A call for haiku is now underway for the Syracuse Poster Project’s 17th annual series of haiku posters! In fact, you’re invited! Please consider participating in this community-wide event by submitting up to three (3) of your best haiku which reflect our fair city’s multi-cultural heart, the Central New York countryside or Syracuse at large!
In addition, we have commissioned Syracuse artist, Nicora Gangi, to create a poster giving you the unique opportunity–in essence, an Ekphrastic challenge–to write at least one (1) haiku inspired by her wonderful image! That image being, fittingly enough, of our city as a place of welcome to all people and cultures. Ms. Gangi will select the winning haiku. To read a review of her superb work, click here.
Each haiku you submit before Friday, September 8 will be presented to a senior class of Syracuse University illustration students. Ultimately, your haiku may be chosen to be illustrated by one of these students! Of all the posters created, 15 of the best haiku posters will be selected for display in downtown Syracuse kiosks next April, 2018.
Need inspiration? Not sure how to capture a moment? Consider how these frequent contributors approach writing haiku–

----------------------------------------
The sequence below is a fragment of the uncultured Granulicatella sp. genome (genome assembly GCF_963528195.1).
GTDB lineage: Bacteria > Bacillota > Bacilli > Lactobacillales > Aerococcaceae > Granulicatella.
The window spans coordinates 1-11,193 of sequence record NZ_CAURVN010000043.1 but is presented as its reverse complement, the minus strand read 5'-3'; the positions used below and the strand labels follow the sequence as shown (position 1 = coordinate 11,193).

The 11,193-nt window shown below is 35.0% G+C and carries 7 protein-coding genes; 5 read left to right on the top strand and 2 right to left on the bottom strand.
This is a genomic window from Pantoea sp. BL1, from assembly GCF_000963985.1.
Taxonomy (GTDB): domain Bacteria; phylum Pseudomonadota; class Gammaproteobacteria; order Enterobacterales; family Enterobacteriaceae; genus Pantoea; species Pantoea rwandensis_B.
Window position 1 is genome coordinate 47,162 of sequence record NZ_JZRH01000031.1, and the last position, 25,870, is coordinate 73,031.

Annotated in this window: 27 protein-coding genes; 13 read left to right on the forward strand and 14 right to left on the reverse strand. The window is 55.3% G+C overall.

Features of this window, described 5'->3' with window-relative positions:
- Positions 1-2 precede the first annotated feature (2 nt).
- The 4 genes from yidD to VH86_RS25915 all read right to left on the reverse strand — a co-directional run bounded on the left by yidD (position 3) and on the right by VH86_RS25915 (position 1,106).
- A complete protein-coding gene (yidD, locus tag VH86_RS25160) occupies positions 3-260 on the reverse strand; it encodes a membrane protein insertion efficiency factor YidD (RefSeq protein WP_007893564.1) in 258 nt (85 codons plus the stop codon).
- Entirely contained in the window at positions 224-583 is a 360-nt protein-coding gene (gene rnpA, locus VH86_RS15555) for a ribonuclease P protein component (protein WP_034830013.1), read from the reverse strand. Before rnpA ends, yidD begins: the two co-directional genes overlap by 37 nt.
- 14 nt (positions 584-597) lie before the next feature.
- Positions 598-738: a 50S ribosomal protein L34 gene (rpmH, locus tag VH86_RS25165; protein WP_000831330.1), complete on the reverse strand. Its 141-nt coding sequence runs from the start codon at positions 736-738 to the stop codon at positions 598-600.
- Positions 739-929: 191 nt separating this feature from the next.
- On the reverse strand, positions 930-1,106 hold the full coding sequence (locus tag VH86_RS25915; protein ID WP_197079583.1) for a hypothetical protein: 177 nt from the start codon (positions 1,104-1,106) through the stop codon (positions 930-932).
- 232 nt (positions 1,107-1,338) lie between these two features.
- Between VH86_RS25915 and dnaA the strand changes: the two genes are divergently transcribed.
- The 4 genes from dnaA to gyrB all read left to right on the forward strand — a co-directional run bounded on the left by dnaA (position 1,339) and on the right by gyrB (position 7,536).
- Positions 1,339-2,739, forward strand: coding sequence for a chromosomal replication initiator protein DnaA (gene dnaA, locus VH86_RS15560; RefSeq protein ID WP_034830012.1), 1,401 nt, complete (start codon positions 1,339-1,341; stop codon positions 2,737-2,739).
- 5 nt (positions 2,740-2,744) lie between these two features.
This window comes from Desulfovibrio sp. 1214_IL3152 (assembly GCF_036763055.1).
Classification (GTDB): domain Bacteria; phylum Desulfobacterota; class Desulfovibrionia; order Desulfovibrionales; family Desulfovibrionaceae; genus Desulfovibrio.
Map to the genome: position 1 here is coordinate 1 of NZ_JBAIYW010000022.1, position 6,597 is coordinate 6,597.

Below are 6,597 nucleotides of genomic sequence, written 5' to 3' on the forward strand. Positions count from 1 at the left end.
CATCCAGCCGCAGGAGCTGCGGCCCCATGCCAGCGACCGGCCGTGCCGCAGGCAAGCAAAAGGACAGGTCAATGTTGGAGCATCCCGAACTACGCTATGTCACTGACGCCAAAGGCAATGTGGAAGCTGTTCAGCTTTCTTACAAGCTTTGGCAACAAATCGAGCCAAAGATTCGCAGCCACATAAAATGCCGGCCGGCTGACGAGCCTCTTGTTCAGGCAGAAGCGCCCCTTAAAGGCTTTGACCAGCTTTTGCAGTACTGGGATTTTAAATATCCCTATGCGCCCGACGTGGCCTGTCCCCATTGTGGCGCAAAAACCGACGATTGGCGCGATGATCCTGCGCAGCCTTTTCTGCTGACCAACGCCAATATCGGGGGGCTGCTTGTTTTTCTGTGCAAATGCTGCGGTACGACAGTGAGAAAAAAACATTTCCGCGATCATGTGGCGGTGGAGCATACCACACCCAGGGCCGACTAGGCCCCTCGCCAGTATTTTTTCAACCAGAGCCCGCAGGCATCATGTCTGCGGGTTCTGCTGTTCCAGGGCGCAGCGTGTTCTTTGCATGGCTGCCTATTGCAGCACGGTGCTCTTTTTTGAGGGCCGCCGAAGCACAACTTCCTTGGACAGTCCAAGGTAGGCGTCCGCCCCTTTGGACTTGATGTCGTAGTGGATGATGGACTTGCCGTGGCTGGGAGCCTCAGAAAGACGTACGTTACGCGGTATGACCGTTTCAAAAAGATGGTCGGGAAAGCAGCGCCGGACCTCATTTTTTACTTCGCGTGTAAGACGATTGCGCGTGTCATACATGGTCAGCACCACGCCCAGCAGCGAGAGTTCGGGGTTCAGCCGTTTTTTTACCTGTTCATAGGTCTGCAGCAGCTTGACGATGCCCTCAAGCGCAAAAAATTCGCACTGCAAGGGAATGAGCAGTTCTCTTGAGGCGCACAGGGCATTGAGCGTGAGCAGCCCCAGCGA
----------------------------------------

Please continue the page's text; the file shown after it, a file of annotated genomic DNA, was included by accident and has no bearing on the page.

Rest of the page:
Walk…along an Erie Canal pathway, where, as Rosalyn Carroll (Manlius 2007), writes:
Wildflowers sway bright / Dragonflies buzz and fish bite / Erie traffic hums
Watch…as Debra Alexis (Jamesville 2016) does:
Moonbeams hitch a ride / onto lazy waves, while the / leaves flutter and fall
Look…as Anton Ninno (Syracuse 2014) does:
Pond at Barry Park / tall reeds in quiet water / heron strikes–and eats!
Listen…as Paul Goat Allen (Camillus 2004) does:
Sidewalks spill laughter / Armory Square fellowship / downtown Summer night
Feel…as Barbara McCleary (Fulton 2009) does:
Walking by the lake / Icy winds that sear my soul. / My cheeks are burning!
Remember, any season, any place, any subject–write about your experiences in a haiku using three lines of 5, 7, 5 syllables, and submit your poems by September 8, 2017. For further details, click here for this year’s brochure. For additional entry materials, click here. If you’re new to writing haiku, click here for general guidelines. Find more good haiku by local poets in this poetry blog.